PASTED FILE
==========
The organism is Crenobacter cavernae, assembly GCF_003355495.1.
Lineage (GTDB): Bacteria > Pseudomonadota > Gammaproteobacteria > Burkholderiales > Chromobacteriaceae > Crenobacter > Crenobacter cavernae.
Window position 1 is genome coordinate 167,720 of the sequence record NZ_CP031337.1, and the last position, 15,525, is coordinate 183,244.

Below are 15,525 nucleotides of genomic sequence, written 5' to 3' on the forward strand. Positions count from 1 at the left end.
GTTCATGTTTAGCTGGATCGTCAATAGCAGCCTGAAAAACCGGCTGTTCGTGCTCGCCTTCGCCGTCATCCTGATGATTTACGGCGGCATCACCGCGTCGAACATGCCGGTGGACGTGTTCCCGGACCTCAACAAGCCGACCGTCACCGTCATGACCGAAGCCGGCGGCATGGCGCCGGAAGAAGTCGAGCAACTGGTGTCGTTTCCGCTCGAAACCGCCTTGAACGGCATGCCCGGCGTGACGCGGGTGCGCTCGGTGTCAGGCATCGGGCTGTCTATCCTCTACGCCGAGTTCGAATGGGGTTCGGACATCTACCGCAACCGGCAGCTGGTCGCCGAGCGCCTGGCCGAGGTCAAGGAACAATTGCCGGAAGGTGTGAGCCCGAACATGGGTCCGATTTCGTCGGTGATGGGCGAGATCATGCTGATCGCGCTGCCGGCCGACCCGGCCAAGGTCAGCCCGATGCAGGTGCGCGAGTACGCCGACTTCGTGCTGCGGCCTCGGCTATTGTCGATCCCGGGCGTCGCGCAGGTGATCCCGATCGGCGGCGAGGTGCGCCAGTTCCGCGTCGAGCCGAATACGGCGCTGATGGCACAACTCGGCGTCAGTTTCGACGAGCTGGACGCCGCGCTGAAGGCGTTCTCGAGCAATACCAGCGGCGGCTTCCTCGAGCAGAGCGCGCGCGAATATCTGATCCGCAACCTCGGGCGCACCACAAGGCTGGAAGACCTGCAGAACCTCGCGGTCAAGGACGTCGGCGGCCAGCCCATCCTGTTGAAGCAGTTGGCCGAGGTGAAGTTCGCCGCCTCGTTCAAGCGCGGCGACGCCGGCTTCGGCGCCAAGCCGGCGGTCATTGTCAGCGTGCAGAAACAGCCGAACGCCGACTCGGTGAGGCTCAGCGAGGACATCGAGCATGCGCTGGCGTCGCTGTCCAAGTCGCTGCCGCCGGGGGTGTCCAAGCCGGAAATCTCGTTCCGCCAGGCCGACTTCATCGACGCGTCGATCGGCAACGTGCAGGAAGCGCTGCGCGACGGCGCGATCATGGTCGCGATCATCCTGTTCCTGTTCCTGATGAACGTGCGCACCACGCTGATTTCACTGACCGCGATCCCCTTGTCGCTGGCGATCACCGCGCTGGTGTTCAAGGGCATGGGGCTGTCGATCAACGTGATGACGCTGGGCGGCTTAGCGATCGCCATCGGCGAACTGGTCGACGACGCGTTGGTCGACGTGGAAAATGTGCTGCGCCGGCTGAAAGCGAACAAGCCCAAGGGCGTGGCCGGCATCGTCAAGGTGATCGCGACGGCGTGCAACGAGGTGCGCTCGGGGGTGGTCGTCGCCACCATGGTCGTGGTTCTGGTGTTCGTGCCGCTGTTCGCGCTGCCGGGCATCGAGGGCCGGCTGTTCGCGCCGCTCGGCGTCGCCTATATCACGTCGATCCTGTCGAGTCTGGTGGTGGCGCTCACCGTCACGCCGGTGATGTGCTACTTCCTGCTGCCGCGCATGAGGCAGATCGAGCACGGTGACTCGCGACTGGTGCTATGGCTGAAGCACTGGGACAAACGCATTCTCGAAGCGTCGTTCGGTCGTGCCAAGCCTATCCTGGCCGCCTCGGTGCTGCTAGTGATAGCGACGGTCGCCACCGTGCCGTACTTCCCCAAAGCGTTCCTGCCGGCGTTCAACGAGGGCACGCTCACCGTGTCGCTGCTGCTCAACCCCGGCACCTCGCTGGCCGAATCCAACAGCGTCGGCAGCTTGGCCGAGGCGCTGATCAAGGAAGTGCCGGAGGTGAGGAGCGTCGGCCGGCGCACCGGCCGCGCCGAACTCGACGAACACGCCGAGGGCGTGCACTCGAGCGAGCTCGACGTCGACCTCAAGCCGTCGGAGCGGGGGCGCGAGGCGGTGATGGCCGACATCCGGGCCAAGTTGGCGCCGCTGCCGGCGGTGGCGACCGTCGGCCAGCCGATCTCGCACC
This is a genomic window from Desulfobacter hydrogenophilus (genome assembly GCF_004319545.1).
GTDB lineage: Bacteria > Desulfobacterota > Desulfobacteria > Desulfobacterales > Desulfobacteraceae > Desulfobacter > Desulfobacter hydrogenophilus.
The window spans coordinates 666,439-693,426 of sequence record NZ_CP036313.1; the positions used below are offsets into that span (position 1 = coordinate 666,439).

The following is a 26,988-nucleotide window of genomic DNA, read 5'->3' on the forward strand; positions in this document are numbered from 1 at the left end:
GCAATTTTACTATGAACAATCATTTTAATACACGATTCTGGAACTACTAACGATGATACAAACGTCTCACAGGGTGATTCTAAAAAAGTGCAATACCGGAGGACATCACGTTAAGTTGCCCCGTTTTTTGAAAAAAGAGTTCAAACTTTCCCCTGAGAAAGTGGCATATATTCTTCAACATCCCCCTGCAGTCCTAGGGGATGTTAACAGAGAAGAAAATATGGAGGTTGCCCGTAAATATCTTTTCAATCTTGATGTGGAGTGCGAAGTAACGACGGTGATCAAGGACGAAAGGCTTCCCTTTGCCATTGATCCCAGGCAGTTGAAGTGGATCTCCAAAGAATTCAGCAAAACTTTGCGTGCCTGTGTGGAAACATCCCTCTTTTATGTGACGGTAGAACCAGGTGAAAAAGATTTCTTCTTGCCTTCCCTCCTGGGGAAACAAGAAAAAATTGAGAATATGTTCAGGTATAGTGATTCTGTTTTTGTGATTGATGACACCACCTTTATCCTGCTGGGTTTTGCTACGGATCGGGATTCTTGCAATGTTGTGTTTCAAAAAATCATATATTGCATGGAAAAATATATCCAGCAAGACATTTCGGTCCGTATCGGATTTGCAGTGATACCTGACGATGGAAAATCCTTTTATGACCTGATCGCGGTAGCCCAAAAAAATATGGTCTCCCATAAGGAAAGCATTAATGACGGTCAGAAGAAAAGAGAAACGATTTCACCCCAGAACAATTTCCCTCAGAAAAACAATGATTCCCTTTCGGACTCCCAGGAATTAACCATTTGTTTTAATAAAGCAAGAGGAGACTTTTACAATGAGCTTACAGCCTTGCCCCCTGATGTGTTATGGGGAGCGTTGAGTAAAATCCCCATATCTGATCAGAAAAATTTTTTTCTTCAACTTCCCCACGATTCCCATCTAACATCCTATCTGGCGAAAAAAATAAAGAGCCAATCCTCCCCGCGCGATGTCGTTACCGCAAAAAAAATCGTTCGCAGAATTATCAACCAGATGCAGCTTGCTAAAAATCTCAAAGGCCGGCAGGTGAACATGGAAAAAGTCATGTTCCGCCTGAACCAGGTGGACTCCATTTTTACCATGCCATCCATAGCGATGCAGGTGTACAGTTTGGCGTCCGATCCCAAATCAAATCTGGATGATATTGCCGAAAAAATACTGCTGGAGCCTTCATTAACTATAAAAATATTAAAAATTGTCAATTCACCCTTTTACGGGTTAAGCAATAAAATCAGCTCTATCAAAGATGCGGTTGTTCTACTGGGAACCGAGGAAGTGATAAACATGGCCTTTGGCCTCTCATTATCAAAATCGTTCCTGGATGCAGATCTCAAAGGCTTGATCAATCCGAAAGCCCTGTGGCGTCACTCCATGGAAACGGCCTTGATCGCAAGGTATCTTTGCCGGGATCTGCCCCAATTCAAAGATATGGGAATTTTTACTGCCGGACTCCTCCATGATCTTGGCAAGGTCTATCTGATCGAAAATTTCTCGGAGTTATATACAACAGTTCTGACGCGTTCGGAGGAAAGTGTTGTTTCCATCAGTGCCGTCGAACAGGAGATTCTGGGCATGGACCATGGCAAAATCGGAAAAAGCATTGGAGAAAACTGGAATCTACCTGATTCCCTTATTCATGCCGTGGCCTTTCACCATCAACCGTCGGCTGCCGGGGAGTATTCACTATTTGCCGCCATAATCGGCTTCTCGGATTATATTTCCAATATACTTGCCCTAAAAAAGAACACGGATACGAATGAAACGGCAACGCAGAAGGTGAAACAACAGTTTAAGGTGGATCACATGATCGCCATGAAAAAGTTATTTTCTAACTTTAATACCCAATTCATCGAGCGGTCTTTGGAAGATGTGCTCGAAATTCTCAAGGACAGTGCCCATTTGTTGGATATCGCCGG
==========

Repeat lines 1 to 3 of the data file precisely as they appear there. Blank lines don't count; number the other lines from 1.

The organism is Crenobacter cavernae, assembly GCF_003355495.1.
Lineage (GTDB): Bacteria > Pseudomonadota > Gammaproteobacteria > Burkholderiales > Chromobacteriaceae > Crenobacter > Crenobacter cavernae.
Window position 1 is genome coordinate 167,720 of the sequence record NZ_CP031337.1, and the last position, 15,525, is coordinate 183,244.